Kathleen Kennedy Townsend Wrong on Partisanship, Abortion

National   |   Steven Ertelt   |   Nov 18, 2011   |   4:28PM   |   Washington, DC

Former Maryland lieutenant governor Kathleen Kennedy Townsend is coming under fire for making a false claim during a lecture at Catholic University of America. There, she said “when a Democrat gets elected, the abortion rates go down.”

University of Michigan professor and pro-life statistical analyst Dr. Michael New says Townsend attributes this to their safety-net policies: With higher taxes, there are more opportunities available for the poor, which gives pregnant women with little money hope for a brighter future for their children.

“Townsend and other members of the Catholic Left frequently tout the abortion-rate decline that coincided with Bill Clinton’s presidency,” New says in a column at National Review. “Their logic is puzzling. If anything, welfare policy became more conservative during the 1990s. In the early and mid 1990s, many states received waivers from the Department of Health and Human Services to strengthen work requirements for welfare recipients and pursue other reforms. Additionally, with the passage of welfare reform in 1996, states had greater ability to sanction welfare recipients who were not searching for jobs or complying with work-related requirements.”

“Interestingly, the most recent data from the Guttmacher Institute indicates that the abortion rate fell during the George W. Bush administration. However, not one mainstream media outlet has reported on this fact, much less given President Bush any credit. Somehow I doubt this factoid will be included any of Kathleen Kennedy Townsend’s future talking points,” he says.

Abortion actually stopped declining by the time Clinton left office.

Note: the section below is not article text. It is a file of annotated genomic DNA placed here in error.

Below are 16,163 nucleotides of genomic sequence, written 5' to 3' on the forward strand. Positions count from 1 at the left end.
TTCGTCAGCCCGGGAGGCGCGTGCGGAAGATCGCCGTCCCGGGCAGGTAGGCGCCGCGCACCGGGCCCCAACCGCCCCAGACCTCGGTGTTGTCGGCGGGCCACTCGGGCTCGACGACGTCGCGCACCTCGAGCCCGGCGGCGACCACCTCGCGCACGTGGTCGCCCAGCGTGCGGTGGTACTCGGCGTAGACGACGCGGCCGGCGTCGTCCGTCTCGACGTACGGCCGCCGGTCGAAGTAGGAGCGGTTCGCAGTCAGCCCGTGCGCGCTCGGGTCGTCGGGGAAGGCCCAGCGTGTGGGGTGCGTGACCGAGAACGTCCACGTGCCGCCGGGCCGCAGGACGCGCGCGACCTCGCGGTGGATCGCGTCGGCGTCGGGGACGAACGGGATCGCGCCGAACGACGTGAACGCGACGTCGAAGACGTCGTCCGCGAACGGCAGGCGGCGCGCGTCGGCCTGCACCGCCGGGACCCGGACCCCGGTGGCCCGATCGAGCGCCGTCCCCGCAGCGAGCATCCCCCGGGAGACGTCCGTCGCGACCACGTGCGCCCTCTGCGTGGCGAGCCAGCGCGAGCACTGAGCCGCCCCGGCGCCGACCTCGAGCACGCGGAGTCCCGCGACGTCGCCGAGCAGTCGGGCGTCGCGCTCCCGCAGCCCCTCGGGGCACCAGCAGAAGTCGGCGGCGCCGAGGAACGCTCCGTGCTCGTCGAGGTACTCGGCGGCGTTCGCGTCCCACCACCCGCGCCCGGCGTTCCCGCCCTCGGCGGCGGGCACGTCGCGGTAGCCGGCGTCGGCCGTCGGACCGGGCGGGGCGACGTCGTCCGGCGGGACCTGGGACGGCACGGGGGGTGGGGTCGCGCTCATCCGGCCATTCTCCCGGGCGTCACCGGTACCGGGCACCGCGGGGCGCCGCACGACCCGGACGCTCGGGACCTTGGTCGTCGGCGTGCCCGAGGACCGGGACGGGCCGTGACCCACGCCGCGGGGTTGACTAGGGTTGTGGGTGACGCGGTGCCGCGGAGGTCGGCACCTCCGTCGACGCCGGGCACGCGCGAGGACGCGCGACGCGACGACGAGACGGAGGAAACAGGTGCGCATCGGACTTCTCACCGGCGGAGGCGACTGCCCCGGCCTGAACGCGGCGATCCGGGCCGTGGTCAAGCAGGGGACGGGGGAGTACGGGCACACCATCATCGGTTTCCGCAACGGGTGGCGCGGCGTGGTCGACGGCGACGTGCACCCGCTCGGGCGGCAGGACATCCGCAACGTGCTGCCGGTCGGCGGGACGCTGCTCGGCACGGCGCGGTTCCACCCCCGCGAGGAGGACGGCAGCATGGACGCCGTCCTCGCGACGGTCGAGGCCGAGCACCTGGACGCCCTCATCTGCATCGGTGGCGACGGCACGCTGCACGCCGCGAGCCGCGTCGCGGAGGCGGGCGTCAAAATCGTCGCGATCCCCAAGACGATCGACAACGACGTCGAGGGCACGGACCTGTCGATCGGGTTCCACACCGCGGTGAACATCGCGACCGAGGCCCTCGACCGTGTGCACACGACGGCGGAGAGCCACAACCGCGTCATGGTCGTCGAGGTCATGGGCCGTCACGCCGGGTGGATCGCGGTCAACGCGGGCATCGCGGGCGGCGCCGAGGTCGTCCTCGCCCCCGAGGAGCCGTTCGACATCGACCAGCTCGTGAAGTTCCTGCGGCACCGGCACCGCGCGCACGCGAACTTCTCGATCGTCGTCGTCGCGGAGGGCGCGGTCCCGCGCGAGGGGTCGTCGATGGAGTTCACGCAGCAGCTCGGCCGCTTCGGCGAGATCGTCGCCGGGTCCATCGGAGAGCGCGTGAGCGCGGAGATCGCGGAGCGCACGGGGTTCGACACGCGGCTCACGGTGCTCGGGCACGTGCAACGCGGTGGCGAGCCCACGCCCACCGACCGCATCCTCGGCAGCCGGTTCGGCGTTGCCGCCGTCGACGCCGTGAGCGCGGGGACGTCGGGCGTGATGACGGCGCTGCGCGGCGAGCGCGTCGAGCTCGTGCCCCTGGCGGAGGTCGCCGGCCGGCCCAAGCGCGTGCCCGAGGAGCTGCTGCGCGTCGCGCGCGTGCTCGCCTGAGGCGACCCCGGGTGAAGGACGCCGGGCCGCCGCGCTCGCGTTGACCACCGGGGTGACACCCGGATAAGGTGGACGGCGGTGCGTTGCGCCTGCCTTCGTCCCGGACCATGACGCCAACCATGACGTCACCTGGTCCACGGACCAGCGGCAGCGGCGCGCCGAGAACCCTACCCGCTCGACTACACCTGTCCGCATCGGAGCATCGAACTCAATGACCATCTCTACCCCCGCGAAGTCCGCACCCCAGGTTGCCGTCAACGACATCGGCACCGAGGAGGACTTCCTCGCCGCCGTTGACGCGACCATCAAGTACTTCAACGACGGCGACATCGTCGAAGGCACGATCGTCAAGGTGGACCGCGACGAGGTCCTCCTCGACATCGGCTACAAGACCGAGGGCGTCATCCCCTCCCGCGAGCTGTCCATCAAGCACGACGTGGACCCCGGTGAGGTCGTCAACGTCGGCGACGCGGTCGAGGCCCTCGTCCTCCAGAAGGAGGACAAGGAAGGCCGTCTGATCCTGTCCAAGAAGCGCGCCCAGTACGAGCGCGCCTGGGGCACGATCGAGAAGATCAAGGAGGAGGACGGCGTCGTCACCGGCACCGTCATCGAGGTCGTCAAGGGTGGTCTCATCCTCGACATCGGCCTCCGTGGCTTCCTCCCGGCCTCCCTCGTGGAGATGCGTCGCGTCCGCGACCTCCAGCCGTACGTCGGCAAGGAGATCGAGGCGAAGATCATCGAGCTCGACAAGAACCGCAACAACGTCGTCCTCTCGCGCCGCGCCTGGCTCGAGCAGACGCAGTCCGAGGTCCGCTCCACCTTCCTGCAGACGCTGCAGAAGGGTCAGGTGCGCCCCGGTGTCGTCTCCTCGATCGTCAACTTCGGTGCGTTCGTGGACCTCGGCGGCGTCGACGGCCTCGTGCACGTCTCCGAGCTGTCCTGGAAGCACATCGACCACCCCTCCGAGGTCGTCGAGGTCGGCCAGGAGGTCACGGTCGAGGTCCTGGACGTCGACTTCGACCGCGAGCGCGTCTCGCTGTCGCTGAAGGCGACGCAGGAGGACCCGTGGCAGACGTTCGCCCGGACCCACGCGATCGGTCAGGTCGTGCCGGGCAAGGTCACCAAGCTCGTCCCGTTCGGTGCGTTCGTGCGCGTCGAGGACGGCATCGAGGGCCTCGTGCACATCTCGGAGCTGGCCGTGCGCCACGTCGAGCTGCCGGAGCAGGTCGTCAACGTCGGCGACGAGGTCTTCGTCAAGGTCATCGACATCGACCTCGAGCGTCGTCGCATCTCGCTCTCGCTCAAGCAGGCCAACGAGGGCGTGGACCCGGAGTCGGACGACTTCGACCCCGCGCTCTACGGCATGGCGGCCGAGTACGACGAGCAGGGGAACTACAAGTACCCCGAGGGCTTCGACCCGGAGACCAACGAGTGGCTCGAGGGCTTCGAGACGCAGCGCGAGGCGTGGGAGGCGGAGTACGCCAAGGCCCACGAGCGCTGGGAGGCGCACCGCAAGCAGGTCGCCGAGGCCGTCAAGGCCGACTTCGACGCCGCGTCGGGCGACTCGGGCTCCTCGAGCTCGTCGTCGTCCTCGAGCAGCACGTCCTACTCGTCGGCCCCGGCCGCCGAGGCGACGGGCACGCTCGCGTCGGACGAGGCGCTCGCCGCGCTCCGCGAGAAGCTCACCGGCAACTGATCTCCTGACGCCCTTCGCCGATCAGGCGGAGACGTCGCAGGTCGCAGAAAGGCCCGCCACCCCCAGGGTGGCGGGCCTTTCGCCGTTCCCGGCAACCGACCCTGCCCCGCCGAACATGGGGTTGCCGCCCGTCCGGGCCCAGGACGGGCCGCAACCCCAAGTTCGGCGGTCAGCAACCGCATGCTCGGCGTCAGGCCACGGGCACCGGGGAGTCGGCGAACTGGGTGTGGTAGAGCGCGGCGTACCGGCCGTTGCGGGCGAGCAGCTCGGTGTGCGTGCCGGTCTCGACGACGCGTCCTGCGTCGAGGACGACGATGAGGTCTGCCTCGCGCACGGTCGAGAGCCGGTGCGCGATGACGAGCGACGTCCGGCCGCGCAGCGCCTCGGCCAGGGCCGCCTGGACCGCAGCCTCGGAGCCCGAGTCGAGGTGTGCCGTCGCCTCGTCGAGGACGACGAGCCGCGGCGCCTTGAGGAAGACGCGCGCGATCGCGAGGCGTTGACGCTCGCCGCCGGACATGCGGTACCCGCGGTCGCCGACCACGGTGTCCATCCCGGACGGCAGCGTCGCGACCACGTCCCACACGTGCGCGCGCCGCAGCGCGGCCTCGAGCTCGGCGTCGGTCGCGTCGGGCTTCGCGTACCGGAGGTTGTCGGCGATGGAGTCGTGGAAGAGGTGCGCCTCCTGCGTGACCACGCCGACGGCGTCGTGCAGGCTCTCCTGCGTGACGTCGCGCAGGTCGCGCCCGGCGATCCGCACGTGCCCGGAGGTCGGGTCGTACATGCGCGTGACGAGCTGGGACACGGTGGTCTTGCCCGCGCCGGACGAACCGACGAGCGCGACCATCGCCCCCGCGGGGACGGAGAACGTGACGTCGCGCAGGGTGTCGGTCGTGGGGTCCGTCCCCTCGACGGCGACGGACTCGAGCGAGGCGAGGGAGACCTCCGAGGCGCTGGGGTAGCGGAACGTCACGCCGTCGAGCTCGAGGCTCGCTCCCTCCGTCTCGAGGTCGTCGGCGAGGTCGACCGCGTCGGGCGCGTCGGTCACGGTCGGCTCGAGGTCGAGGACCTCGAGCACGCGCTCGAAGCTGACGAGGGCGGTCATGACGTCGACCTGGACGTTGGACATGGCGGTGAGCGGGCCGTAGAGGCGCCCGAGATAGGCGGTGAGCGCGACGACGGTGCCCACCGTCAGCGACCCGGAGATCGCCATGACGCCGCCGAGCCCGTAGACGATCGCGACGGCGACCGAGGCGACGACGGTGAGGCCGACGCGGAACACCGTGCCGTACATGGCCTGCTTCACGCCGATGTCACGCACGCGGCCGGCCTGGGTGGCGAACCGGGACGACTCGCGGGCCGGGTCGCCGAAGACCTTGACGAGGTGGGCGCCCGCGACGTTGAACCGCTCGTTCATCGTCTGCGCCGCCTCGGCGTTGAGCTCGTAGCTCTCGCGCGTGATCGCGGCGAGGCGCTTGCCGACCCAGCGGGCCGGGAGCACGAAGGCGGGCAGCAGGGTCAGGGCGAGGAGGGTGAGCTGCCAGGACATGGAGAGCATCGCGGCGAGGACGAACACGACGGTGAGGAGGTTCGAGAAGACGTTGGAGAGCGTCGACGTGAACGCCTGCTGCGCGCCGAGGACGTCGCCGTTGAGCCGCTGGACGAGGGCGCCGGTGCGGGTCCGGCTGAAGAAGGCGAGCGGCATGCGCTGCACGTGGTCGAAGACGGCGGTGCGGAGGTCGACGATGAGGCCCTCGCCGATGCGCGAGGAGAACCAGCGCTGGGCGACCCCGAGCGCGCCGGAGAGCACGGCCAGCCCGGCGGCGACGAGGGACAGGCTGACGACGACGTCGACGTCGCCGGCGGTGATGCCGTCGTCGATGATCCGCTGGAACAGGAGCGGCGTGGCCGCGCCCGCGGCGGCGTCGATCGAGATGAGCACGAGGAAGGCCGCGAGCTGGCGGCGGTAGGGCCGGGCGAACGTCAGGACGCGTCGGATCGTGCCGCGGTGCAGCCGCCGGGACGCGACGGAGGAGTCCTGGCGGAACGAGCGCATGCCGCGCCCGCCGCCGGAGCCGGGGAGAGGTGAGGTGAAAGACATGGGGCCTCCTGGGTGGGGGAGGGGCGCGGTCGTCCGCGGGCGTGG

Dr. Randy O’Bannon, director of education at the National Right to Life Committee, says most of the abortion decline in the 1990s occurred during the first few years. That’s when the first President Bush was in office and shortly thereafter — before Clinton’s economic policies would have had an effect. O’Bannon said the rate of decline was higher in the Bush years and slowed during the Clinton years.

“In Clinton’s last year in office, the decline was not 1.7%, but just 0.1%,” O’Bannon explained, comparing the average decline in the 1990s with Clinton’s final year.

During the Bush years and the year after, abortions decreased by 113,000, or 7 percent. The number of abortions fell by only 46,500, or 3.5 percent, during Clinton’s second term in office, when his economic policies were in full effect. The abortion number even reversed itself one year during the Clinton presidency, from 1995-1996, and went up slightly.

New’s point is well taken — in fact abortions indeed dropped under President George W. Bush.

In January 2009, the Alan Guttmacher Institute reportedthat the number of abortions nationwide have fallen to their lowest point in 30 years and have declined 25 percent since 1990 — with half of that time period coming under pro-life presidents. The number of abortions are now at their lowest point since 1.179 million in 1976, AGI said.

Meanwhile, research from a nonpartisan political watchdog group finds the claim false when compared with national and state abortion statistics.

The Annenberg Public Policy Center of the University of Pennsylvania says that claims that abortions have not decreased under President Bush are “not true.”

“Politicians from Hillary Clinton and John Kerry to Howard Dean have recently contended that abortions have increased since George W. Bush took office in 2001,” the researchers have written.

“This claim is false. It’s based on an opinion piece that used data from only 16 states. A study by the Alan Guttmacher Institute of 43 states found that abortions have actually decreased,” Annenberg indicates.

“The claim is repeated by supporters of abortion rights as evidence that Bush’s anti-abortion policies have backfired, or at least been ineffective,” it added. “But the claim is untrue. In fact, according to the respected Alan Guttmacher Institute, a 20-year decline in abortion rates continued after Bush took office.”